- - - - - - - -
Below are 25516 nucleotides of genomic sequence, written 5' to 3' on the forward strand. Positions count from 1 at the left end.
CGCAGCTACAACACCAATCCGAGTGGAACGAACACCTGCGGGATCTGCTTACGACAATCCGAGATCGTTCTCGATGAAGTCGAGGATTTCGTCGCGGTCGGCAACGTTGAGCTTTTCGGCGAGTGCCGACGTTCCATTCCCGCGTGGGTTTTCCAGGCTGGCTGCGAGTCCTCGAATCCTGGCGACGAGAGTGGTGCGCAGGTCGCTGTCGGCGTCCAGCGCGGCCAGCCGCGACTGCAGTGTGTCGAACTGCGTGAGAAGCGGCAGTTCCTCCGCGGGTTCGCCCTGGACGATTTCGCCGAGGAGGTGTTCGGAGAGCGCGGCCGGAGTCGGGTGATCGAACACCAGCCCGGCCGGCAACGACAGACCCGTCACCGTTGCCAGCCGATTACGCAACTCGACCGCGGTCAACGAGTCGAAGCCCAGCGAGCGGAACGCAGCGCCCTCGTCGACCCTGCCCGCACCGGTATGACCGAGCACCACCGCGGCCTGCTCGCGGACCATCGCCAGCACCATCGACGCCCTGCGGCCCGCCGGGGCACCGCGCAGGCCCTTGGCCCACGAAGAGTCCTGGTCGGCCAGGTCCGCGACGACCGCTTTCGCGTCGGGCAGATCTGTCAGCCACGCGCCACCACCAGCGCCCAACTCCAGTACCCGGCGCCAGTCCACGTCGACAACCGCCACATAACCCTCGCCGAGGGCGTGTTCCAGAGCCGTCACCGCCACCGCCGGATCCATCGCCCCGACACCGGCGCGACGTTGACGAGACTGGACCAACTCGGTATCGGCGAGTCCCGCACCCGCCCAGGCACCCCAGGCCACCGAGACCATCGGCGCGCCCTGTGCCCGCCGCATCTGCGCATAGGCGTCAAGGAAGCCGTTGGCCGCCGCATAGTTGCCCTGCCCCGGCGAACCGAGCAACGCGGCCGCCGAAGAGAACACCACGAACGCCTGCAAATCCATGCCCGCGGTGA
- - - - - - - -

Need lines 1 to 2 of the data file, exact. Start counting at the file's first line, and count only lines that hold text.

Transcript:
Below are 25516 nucleotides of genomic sequence, written 5' to 3' on the forward strand. Positions count from 1 at the left end.
CGCAGCTACAACACCAATCCGAGTGGAACGAACACCTGCGGGATCTGCTTACGACAATCCGAGATCGTTCTCGATGAAGTCGAGGATTTCGTCGCGGTCGGCAACGTTGAGCTTTTCGGCGAGTGCCGACGTTCCATTCCCGCGTGGGTTTTCCAGGCTGGCTGCGAGTCCTCGAATCCTGGCGACGAGAGTGGTGCGCAGGTCGCTGTCGGCGTCCAGCGCGGCCAGCCGCGACTGCAGTGTGTCGAACTGCGTGAGAAGCGGCAGTTCCTCCGCGGGTTCGCCCTGGACGATTTCGCCGAGGAGGTGTTCGGAGAGCGCGGCCGGAGTCGGGTGATCGAACACCAGCCCGGCCGGCAACGACAGACCCGTCACCGTTGCCAGCCGATTACGCAACTCGACCGCGGTCAACGAGTCGAAGCCCAGCGAGCGGAACGCAGCGCCCTCGTCGACCCTGCCCGCACCGGTATGACCGAGCACCACCGCGGCCTGCTCGCGGACCATCGCCAGCACCATCGACGCCCTGCGGCCCGCCGGGGCACCGCGCAGGCCCTTGGCCCACGAAGAGTCCTGGTCGGCCAGGTCCGCGACGACCGCTTTCGCGTCGGGCAGATCTGTCAGCCACGCGCCACCACCAGCGCCCAACTCCAGTACCCGGCGCCAGTCCACGTCGACAACCGCCACATAACCCTCGCCGAGGGCGTGTTCCAGAGCCGTCACCGCCACCGCCGGATCCATCGCCCCGACACCGGCGCGACGTTGACGAGACTGGACCAACTCGGTATCGGCGAGTCCCGCACCCGCCCAGGCACCCCAGGCCACCGAGACCATCGGCGCGCCCTGTGCCCGCCGCATCTGCGCATAGGCGTCAAGGAAGCCGTTGGCCGCCGCATAGTTGCCCTGCCCCGGCGAACCGAGCAACGCGGCCGCCGAAGAGAACACCACGAACGCCTGCAAATCCATGCCCGCGGTGA